Free shipping starts now, no minimum, no coupons required!


α-Latrotoxin-Lt1a, α-LTX-Lt1a, α-LTX

An Inducer of Neurotransmitter Release

Cat #: LSP-130
Alternative Name α-Latrotoxin-Lt1a, α-LTX-Lt1a, α-LTX
Lyophilized Powder yes
  • Bioassay Tested
  • Origin Natural protein isolated from Latrodectus tredecimguttatus (Mediterranean black widow spider).
    MW: 130 kDa.
    Purity: >98% (HPLC)
    Effective concentration 150 pM - 1 nM.
    Modifications Highly disulfide bridged proteins, glycosylated.
    CAS No.: 65988-34-3
    Activity α-Latrotoxin induces exhaustive neurotransmitter release from nerve terminals1. Indirectly activates the ERK MAP kinase pathway.
    1. Frontali, N. et al. (1976) J. Cell Biol68, 462.
    Shipping and storage Shipped at room temperature. Product as supplied can be stored intact at room temperature for several weeks. For longer periods, it should be stored at -20°C.
    Solubility Water. Once dissolved in water, add same volume of glycerol. Centrifuge all product preparations before use (10000 x g 5 min).
    Do not shake or vortex.
    Storage of solutions Up to one week at 4°C or six months at -20°C.
    Our bioassay
    • Alomone Labs α-Latrotoxin activates P42/44 MAP kinase by inducing Ca2+ influx in RIN insulinoma cells.
      Alomone Labs α-Latrotoxin activates P42/44 MAP kinase by inducing Ca2+ influx in RIN insulinoma cells.
      Cells were treated for 15 min with 35 mM K+ or 2 nM α-Latrotoxin (#LSP-130) in the presence or absence of 5 mM EGTA. Cell proteins were resolved by SDS-PAGE and probed with anti-phospho-P42/44 antibodies.
    • Alomone Labs α-Latrotoxin elicits synaptic transmission.
      Alomone Labs α-Latrotoxin elicits synaptic transmission.
      A. Superimposed current traces of post synaptic recording from dissociated hippocampal neurons in culture before (black) and after (red) application of α-Latrotoxin (#LSP-130). B. Individual post synaptic currents are magnified from A.
    References - Scientific background
    1. Sudhof, T.C. et al. (2001) Annu. Rev. Neurosci. 24, 933.
    2. Ushkaryov, Y. et al. (2002) Toxicon 40, 1.
    3. Frontali, B. et al. (1976) J. Cell Biol. 68, 462.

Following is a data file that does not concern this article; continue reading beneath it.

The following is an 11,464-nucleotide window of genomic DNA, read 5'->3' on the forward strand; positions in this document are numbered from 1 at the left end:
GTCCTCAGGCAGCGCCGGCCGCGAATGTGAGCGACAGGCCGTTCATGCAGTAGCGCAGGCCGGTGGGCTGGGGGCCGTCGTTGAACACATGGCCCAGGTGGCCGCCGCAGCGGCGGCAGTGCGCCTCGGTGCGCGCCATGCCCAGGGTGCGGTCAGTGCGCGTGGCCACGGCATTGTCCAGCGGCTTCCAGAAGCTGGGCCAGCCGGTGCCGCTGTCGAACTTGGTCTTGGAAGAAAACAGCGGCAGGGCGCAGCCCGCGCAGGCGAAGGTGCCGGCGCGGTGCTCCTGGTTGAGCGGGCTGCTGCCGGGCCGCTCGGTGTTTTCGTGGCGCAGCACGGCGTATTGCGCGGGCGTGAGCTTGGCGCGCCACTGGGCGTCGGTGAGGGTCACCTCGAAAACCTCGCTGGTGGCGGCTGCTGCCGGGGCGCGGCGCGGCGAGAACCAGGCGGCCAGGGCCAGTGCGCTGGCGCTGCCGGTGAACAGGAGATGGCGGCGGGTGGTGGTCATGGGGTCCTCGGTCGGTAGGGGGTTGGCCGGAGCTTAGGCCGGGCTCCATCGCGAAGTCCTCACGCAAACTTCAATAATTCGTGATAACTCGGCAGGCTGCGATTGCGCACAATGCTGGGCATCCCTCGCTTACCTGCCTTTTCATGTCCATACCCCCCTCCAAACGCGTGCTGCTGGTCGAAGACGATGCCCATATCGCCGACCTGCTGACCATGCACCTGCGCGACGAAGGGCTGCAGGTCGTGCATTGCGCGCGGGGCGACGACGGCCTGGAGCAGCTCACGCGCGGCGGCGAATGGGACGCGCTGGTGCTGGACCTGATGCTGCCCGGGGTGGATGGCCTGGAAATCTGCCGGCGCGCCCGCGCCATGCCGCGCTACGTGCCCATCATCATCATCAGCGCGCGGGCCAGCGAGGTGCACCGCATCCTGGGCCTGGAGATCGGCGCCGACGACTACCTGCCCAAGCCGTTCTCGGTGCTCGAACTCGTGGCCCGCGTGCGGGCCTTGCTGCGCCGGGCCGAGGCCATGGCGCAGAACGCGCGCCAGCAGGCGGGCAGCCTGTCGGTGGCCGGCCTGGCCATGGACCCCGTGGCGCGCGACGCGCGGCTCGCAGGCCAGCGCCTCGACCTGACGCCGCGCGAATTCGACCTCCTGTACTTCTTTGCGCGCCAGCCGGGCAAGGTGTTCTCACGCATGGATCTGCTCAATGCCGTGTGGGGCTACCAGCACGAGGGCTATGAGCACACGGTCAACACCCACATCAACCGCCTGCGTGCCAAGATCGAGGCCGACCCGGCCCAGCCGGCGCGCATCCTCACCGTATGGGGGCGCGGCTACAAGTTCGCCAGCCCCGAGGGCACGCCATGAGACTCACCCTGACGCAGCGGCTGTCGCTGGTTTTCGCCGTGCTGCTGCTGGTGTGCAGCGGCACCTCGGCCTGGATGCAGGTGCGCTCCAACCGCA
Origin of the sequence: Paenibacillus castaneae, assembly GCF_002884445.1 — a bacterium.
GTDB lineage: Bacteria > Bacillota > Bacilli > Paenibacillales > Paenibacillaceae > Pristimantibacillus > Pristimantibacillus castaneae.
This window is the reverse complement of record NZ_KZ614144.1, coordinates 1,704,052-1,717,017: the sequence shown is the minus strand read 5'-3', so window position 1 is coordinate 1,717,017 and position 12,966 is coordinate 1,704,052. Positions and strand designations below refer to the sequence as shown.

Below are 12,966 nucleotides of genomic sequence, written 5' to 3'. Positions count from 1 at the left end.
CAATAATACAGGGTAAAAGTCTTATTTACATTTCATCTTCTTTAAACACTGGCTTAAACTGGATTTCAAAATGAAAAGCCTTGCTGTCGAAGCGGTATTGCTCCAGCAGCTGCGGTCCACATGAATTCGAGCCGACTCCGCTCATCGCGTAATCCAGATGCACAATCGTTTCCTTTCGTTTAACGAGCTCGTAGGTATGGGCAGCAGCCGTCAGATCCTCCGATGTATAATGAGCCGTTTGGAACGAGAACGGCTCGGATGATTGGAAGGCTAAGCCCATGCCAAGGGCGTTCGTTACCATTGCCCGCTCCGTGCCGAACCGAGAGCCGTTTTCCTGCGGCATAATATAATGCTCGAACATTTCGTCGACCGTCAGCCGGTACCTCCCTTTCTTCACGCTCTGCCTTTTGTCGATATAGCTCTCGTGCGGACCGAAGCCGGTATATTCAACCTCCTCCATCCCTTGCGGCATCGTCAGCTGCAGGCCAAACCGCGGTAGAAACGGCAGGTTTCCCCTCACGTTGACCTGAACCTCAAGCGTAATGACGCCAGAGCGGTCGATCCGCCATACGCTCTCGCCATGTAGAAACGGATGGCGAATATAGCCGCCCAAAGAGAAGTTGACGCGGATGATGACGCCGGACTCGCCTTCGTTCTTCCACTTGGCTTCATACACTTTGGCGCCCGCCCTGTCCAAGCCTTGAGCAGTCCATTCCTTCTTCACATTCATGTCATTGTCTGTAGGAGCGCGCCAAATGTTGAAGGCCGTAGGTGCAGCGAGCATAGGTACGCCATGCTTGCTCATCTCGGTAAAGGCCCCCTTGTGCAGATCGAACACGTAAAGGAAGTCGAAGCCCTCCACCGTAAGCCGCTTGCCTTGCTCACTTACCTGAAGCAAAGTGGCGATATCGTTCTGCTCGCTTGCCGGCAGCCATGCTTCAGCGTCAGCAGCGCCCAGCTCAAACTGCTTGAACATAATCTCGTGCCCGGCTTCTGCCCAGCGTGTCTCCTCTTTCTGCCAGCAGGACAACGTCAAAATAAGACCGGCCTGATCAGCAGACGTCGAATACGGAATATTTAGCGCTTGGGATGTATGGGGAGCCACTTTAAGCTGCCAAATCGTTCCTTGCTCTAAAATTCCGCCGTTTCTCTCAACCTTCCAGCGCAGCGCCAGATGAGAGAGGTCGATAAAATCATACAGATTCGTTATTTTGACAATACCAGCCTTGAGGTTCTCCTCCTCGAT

4. Grasso, A. et al. (1976) Biochim. Biophys. Acta. 439, 406.
    Scientific background

    α-Latrotoxin is a 130 kDa protein toxin from the black widow spider venom and is the only protein in the venom that affects mammals.1,2 Application of the toxin to presynaptic preparations induces, after a delay, a huge increase in spontaneous neurotransmitter release, which can be evaluated by measuring the post synaptic response in the form of miniature end plate potentials. This toxin is widely used to induce and study neurotransmitter release, but the molecular mechanism of its action is not fully determined.

    α-Latrotoxin is isolated according to a modified protocol as described by Frontali3 and Grasso4.

    Net Peptide Content: 100%
    Last update: 02/03/2021

    α-Latrotoxin (#LSP-130) is a highly pure, natural, and biologically active toxin.

    For research purposes only, not for human use



    Scientific Background


    Product citations
    1. Lucas, S.J. et al. (2018) J. Physiol. 596, 1699.
    2. Negro, S. et al. (2017) EMBO Mol. Med. 9, 1000.
    3. Negro, S. et al. (2016) Front. Cell. Neurosci. 10, 134.
    4. Duregotti, E. et al. (2015) Proc. Natl. Acad. Sci. U.S.A. 112, E497.
    5. Duregotti, E. et al. (2013) Toxicon 64, 20.
    6. Jin, I. et al. (2012) Proc. Natl. Acad. Sci. U.S.A. 109, 9137.
    7. McGonigal, R. et al. (2010) Brain 133, 1944.
    8. Arunachalam L. et al. (2008) Mol. Biol. Cell 19, 722.
    9. Li G. et al. (2005) J. Neurosci. 25, 10188.
    10. Blair D. H. et al. (2003) Auton. Neurosci. 105, 45.
    11. Bullens R. W. M. et al. (2002) J. Neurosci. 22, 6876.
    12. Jacobs B.C. et al. (2002) Muscle Nerve 25, 549.
    13. Zygmunt P. M. et al. (2002) J. Neurosci22, 4720.
    14. O'Hanlon G. M. et al. (2001) Brain 124, 893.
    15. Brock J. A. et al. (2000) Br. J. Pharmacol131, 1507.
    16. Hogestatt E. D. et al. (2000) Br. J. Pharmacol. 130, 27.
    17. Diefenbach T. J. et al. (1999) J. Neurosci19, 9436.
    18. Plomp J.J. et al. (1999) Ann. Neurol45, 189.
    19. Zygmunt P. M. et al. (1999) Nature 400, 452.
    20. Boehm S. and Huck S. (1998) J. Neurochem71, 2421.
    21. Nakata T. et al. (1998) J. Cell Biol140, 659.
    22. De Potter W.P. et al. (1997) SYNAPSE 25, 44.
    23. Boehm S. and Huck S. (1996) Eur. J. Neurosci8, 1924.
    24. Waterman S. A., and C. A. Maggi (1995) Neuroscience 69, 977.
    Shipping and Ordering information